January 2, 2018; Boston Herald
For those of us who have been nervous about the impact of the Citizens United ruling, here are two cases in Massachusetts over the last few months that are worth paying attention to. In these cases, two political action committees, Strong Economy for Growth (SEFG) and Families for Excellent Schools – Advocacy (FESA), were severely penalized by the Office of Campaign and Political Finance for making donations designed to sway the outcome of an election in such a way that the identity of donors was hidden illegally.
The Office of Campaign and Political Finance (OCPF) was created in 1984 with the specific goal of defending Massachusetts’s campaign finance law, Chapter 55 of the Massachusetts General Law. The two cases in question revolve around two ballot questions, but the majority of the money was aimed at one asking voters if they supported removing the cap on the number of charter schools in the state. The referendum lost in November 2017 despite support from Republican governor Charlie Baker and some heavy investment by donors both in and outside the state. This may have been helped by a grassroots and statewide voter education, engagement, and turnout effort that alerted parents to the politics behind the story, which itself builds on a long history of community and political organizing.
In October of 2017, FESA was found to have acted with intent to hide the identity of the source of donations totaling $15 million in support of the referendum. FESA is the advocacy arm of a New York-based nonprofit promoting parental involvement, which has generally played out as supporting charter schools. OCPF found that this group acted in contravention of MLG Chapter 55 by raising funds with the intent of giving to a specific political action committee. The finding is that the intent was to raise the funds for the Great Schools Massachusetts Ballot Question Committee. If the committee had raised the money directly, the donors’ names would have to be revealed. So, the intent here was to hide the individual donors and list only FESA.
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The penalty was a whopping $425,000, which is the exact amount that FESA had as of August 2017. FESA also had to reveal the names of its donors, which led to some eyebrows being raised: Two donors are on Gov. Baker’s cabinet, and another is Jonathan Sackler, an owner of the pharmaceutical company that makes the opioid OxyContin.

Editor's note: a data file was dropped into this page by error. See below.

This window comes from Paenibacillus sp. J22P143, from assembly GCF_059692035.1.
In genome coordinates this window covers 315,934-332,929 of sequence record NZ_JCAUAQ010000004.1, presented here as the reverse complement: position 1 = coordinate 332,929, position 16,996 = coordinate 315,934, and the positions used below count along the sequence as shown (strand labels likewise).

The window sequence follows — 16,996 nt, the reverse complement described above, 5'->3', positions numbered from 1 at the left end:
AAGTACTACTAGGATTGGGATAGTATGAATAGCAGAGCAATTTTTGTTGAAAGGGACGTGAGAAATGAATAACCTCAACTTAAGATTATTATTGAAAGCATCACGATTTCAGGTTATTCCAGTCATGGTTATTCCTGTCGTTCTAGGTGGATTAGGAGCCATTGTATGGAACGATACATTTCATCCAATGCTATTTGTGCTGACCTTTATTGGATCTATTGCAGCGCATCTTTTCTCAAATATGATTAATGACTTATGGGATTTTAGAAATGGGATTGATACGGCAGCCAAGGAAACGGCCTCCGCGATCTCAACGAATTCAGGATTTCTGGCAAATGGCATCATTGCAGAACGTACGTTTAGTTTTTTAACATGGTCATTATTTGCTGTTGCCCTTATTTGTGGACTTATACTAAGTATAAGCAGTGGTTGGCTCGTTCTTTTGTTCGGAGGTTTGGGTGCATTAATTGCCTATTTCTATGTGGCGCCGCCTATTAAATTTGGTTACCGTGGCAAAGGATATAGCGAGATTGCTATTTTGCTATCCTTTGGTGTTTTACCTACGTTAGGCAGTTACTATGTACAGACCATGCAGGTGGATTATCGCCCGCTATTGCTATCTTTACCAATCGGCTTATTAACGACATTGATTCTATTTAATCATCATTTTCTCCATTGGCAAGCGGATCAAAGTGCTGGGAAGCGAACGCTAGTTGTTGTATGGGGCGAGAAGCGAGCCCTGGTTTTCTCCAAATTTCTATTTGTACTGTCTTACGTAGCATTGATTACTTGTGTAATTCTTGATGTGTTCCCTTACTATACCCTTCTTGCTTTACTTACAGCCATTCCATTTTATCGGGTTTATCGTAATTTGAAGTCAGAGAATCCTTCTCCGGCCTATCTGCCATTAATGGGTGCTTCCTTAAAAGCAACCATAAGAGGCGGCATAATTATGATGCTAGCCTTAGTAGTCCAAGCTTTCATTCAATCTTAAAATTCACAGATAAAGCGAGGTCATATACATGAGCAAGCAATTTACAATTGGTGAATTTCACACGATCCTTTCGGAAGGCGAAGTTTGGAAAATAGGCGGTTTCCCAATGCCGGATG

The other, more recent, case is very similar. Just this month, SEFG was fined $31,000 by OCPF for illegally hiding the source of donations that were raised with the specific intent of giving to, among others, the very same committee that FESA gave to. The amount of the fine corresponds to the funds that were currently available in the group’s account. The issue is the same as with FESA. SEFG had raised the funds with the specific goal of giving to the committee, which would enable them to hide the names of the donors.
SEFG also had to reveal the names of the donors in question and, again, there are some surprises. One donor is the committee for the presidential campaign of former Massachusetts governor Mitt Romney. The treasurer of that committee is also the treasurer for Gov. Baker’s campaign.
Oh, what a tangled web these attempts to sway elections weave when first they practice to deceive, to adjust the line from Sir Walter Scott’s poem. We can only thank OCPF for paying attention and bringing this to light. In fact, NPQ has written about the charter school industry’s tendency to sidetrack the disclosure and accountability practices that are fundamental to nonprofits. For a reminder, check out this 2015 story by Rick Cohen.—Rob Meiksins